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Teaching Color Theory: Kelli Glancey

Teaching Color Theory in the AAS Program is quite a rewarding experience. For six years now, I have sincerely enjoyed working with students from all majors, Graphic Design, Interior Design, Fashion Studies and Fashion Marketing, helping them to experience color theory and design concepts as fundamental elements of their work. Throughout the semester, students practice with paint, color-aid, mixed media, fabric and the computer to develop color as a tool to communicate and solve visual problems.They also keep a sketch/idea book to take notes, develop ideas, practice concepts and collect examples of artists/designers to document their journey in and outside of the classroom. It is interesting to note that although coming from different disciplines of study, they are greatly inspired by one another and become individually more astute to their personal range, knowledge, and experience of color both aesthetically and applied. We discuss the connections of theories to professional practices and how having the experience of the class benefits their discipline. Here are a few of the many wonderful examples of my students work.

MASTER STUDY 17th Century painted detail/repro showcasing process and final image: layering of color over a middle ground color with transparency glazing and opaque scumbling to create accurate deep, rich, subtle, full range of color.

Miriam Schottlaender, Fashion Design, F09


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Cheng-Yu Chen, Fashion Design, F09

Rebecca Weiner, Fashion Marketing, F09

PATTERN BOOKLET Culture + Symbolism + Pattern + Color Chord + Application. After a visit of sketching and research in the cultural sections at the Metropolitan Museum of Art, students create a rhythmic, repeated design pattern inspired by found motifs and symbolism of colors. Based on research and mood of culture, palette of pattern must use either a triad or tetrad color chord. They then must apply their pattern to a product of their discipline. The final assignment is a 5 page accordion booklet or a presentation page of pattern and application.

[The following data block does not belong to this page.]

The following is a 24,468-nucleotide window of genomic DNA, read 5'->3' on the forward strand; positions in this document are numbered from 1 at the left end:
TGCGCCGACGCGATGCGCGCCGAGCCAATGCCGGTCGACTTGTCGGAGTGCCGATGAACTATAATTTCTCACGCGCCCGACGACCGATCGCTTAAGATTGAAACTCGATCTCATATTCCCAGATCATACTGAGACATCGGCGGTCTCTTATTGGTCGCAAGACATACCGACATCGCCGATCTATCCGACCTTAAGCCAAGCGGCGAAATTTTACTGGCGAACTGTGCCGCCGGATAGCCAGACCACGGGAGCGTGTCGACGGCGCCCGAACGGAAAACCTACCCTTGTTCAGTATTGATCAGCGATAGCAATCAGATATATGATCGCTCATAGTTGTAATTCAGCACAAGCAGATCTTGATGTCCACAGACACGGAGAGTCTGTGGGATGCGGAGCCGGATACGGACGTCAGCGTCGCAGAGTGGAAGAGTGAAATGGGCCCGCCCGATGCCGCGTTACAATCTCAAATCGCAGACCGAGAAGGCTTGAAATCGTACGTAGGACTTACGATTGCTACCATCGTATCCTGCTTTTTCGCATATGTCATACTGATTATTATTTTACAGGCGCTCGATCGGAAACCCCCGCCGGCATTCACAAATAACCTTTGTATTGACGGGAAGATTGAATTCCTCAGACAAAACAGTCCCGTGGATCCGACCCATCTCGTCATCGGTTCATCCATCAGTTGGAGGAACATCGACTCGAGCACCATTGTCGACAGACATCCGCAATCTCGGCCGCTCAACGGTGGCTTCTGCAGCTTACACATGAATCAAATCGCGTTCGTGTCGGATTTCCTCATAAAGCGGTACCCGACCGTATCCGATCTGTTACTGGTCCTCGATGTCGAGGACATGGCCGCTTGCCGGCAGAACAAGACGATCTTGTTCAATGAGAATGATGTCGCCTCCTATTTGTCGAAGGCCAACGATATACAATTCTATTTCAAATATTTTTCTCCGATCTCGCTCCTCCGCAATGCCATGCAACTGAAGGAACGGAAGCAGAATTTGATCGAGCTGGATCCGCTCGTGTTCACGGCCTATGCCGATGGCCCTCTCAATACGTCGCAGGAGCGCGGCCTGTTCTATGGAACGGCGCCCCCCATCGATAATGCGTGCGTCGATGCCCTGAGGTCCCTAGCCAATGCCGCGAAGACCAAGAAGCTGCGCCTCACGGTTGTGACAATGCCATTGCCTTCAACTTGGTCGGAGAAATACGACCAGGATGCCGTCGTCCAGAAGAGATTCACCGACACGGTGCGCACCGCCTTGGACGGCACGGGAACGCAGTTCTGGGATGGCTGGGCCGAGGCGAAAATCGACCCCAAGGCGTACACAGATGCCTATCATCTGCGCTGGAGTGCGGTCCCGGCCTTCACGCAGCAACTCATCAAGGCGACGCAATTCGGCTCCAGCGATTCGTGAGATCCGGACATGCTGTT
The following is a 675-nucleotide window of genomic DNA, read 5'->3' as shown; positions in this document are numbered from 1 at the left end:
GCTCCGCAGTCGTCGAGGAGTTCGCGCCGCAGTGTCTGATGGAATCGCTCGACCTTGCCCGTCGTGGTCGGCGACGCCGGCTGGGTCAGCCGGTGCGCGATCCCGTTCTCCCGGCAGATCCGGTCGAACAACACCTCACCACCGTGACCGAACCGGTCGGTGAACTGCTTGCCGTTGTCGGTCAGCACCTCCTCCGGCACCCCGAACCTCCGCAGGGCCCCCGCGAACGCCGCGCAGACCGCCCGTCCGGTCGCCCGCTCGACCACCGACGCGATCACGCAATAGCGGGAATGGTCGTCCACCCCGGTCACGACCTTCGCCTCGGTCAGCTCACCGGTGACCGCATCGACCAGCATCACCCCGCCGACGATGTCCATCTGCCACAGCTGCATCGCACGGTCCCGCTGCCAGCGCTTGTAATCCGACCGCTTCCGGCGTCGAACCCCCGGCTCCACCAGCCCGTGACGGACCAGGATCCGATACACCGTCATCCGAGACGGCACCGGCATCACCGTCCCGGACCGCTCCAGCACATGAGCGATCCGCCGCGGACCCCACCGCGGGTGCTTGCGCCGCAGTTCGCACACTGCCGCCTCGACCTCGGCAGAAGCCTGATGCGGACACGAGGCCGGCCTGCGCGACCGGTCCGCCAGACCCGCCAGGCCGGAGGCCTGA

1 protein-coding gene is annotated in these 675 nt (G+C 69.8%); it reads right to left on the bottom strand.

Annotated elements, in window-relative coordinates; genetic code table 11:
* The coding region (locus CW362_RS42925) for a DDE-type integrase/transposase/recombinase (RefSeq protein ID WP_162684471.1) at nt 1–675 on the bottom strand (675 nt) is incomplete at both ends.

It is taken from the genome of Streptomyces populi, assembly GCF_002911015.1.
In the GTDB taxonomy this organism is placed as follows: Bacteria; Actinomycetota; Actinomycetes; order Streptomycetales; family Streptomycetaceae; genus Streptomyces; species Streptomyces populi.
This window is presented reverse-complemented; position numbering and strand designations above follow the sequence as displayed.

Jacklyn Murray, Booklet, Fashion Design, F07

Carinia Cayaban, Package Design, Graphic Design, F09

Sandra Boitel, Pattern Presentation Board, Interior Design, F09

Sze Suen Lo, Pattern Mood Board, Fashion Design, F09

SPATIAL EFFECTS Combining mixed media such as: paint, collage, fabric, magazine textures, etc. students create two separate fantasy landscapes using seasonal palettes to explore the spacial effects of both color and design.

Aki Tseng, Winter/Fall, Graphic Design, SP05

Amanda Huber, Summer/Spring, Graphic Design, F06

Ya-Ling Hsu, Fantasy Landscapes, Fashion Design, F06

Noorie Mehta, Fantasy Landscapes, Fashion Design, F07

OPTICAL MIXING Following a visit to see Seurat and Signac at the MOMA, students thumbnail and sketch from life in class small flower studies to develop composition/design skills. Then, based on Seurat’s theory of Optical Mixture, they interpret what they “see” to create a pointillist painting of hues, tints and complements (no black) to theoretically create a greater degree of luminosity within the subtractive mixing process.

Marielle Mills, Fashion Marketing, F05

Ingrid Carozzi, Graphic Design, SP06

Linda Huang, Graphic Design, SP09

COLOR STORY Inspired by Itten’s Subjective Timbre, students create a final project based on a color experience and memory in their life. After writing a short narrative, they are encouraged to utilize some of the theories we discussed all semester and create a product within their own discipline based on their memory.

Vivian Chang, Graphic Design, SP09

Nitya Arora, Fashion Studies, F09

Alejandra Perinat Orial, Interior Design, F09